Rabot 1745, Borough Market

Rabot 1745 is Angus Thirlwell and Peter Harris’s magnificent creation – the founders of sought after British brand, Hotel Chocolat. They envisaged what no one had dared master, a menu inspired by cacao, dishes that make you say, ‘That shouldn’t work, but it does’. It’s common knowledge that New Yorkers would leave the land of opportunity for a fleeting trip to the duo’s very first restaurant, ‘Boucan’, which sits nestled, halfway up the hill, in the rainforest, on the island of Saint Lucia. I was intrigued to find out more about their signature ingredient and why it was having such a postive effect on a diner’s palette. I dodged past the ale hangouts of Borough Market and trudged over the cobbles in search of Rabot 1745 – The ‘Boucan’ of London. The name?  All part of the good story – Thirlwell and Harris spent four years restoring the 250- year-old Rabot Estate cacao plantation on the island of Saint Lucia.

On arrival, I’m transported to the cacao plantation. Panels of wood offer a snug backdrop for diners. Slabs of milk chocolate leather hug one wall and the bar is inviting, not ostentatious. You won’t find starched linen here, it’s relaxed dining at its very best. Contemporary lights resemble giant half eaten truffles and produce a honeycomb hue throughout. Diners are given a two- hour slot to feast. The fact that I could only get a table at 5.15pm on a Saturday evening just proves that Londoners can’t get enough of the cacao infused dishes.

I’m greeted by waitress‘Monika’, who welcomes my questions. She tells me their current chef has quite the portfolio, having joined them from glitzy Harrods and the menu is changing in two weeks’ time. Monika can barely contain her excitement – a nearby diner is about to find out that they have just won a trip to Saint Lucia, with a visit to Boucan thrown in. She spoke cheerily over the company’s developments, she loves her job.

The table napkins are an educational accompaniment, which detail ‘The power of the cocoa pod’: Sun-ripened, shade-grown, sustainable super-crop. Other chocolate makers discard everything but the beans – Hotel Chocolat use it all.

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The pulp tastes like lychee and is used in sorbets and cocktails; the bean, after being fermented and sundried is delicious. Then there’s the shell of the cocoa bean, mellow and chocolatey and used in teaolat infusions, gin and beer and even in their body scrub at Hotel Chocolat’s Saint Lucian Spa. Lastly, the Nibs of the bean, which, reveal flavours of cocoa, oak and tannin. The chocolatiers grind the nibs for hours to make chocolate, and it’s the nibs which are used as a savoury ingredient in many of the restaurant’s dishes.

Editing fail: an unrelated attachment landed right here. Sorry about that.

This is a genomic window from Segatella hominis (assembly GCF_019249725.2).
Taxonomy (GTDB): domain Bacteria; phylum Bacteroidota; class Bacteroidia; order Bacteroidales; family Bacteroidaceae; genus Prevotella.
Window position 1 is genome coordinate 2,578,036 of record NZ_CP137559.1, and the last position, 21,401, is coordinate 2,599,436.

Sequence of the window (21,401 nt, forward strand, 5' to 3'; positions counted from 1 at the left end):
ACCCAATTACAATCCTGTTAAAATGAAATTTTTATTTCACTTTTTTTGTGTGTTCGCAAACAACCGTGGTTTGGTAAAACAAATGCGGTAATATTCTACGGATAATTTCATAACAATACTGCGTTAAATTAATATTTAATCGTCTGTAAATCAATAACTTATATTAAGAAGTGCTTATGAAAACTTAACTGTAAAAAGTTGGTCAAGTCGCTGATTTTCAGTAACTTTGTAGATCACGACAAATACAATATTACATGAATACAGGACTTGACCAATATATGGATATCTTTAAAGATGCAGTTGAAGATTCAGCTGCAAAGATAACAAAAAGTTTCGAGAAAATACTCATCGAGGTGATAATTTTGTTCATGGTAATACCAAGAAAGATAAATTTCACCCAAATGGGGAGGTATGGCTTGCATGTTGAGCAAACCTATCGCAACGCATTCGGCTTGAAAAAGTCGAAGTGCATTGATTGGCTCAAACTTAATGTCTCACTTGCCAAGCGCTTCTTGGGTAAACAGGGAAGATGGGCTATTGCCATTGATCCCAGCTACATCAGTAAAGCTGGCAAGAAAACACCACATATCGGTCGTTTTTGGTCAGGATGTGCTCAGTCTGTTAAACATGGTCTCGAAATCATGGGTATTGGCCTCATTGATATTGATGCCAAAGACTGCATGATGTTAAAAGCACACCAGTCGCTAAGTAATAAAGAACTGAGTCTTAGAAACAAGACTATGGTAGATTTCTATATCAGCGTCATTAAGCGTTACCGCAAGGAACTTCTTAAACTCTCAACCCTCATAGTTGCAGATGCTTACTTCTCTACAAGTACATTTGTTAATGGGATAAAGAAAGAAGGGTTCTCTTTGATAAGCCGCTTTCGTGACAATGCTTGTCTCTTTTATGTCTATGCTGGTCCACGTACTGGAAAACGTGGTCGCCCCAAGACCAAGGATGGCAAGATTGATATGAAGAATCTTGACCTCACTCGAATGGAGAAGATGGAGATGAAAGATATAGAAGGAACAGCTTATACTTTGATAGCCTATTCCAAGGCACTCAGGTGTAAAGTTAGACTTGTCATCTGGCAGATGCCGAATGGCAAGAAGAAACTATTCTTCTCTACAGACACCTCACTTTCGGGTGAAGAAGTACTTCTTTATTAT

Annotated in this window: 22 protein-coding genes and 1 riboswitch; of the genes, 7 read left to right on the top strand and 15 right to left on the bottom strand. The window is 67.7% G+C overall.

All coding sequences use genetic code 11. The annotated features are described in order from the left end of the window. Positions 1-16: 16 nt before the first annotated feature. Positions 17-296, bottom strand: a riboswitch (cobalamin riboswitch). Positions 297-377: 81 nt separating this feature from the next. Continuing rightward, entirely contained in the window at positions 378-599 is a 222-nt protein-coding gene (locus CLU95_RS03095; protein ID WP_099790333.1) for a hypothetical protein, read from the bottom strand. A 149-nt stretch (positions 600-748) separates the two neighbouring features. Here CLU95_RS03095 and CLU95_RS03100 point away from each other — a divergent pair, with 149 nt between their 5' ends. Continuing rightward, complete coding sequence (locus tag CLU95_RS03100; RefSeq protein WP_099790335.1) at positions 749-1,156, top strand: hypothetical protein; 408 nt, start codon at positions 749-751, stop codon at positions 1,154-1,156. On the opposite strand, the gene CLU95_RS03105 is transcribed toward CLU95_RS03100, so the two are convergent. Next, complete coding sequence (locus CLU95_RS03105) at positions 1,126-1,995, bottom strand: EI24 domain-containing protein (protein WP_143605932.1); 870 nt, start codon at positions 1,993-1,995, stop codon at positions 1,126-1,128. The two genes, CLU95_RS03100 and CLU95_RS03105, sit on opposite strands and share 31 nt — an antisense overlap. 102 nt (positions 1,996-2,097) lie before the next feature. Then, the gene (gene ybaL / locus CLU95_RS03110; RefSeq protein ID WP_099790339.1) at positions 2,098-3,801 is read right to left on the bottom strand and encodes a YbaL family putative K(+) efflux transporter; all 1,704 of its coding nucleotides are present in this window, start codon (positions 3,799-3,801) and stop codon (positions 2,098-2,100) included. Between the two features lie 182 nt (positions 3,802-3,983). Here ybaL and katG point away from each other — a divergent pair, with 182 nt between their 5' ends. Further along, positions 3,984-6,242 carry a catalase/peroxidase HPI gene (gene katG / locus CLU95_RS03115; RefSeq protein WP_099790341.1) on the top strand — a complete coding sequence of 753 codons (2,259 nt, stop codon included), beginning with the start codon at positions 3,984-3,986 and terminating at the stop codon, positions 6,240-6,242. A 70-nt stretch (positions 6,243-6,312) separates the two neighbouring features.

My chocoholic dining pal went for a ‘Praline Soother’ to kick things off: Absolut vodka, coconut milk, praline and white chocolate.

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Praline Soother

I knew I was going to be having something from the ocean, so I chose a glass of Chenin Blanc, which, was described as: ‘bright’ ‘mineral’ and ‘honeydew’. I also sampled the cocktail which was; nutty, seductive and a real event. Milk chocolate coated half the glass rim and the creamy white chocolate balanced the vodka hit impeccably. A few glasses of the soother, and the adjacent first floor diners at the Globe Tavern pub; would have some interesting entertainment to gawp at. Making a trip to the ladies, sounds of the rainforest rung out. I was transported back to Tobago – 2008, where, rum punch for breakfast was mandatory and I capsized in a kayak in the Carribean sea. Luckily though, the friendly locals pulled me to safety and handed me a ‘Pirates Gold’ – a beverage of the cocktail variety, to shake the shock away. It worked. I headed back to our window seat, framed by red tapestry and studied the menu.

For the main affair, I chose rare seared cacao and sesame crust tuna, smoked aubergine stuffed Romano pepper on an inviting bed of crushed lime and chili sweet potatoes, (£19.95). It was pretty special, fiery, and distinctive. The tuna was how it should be, pink in the middle and bursting with flavour. My mouth was overwhelmed with an earthy texture.

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My soother dining pal went for chopped rump steak burger, aged cheddar, cacao beer braised onions, potato chips and creole chutney, (£15). This burger meant business, and the cacao beer braised onions certainly gives chefs a wake-up call when it comes to what to team with decent beef.

Rabot’s menu is vast . Of course I will be back, Rabot has so much to offer, including the coffee shop downstairs. There is also the restaurant in Leeds, ‘The Roast and Conch’ and like everyone else, I’ll be putting Boucan on the wish list – the home of cacao dining.

For the full chocolate story, click here

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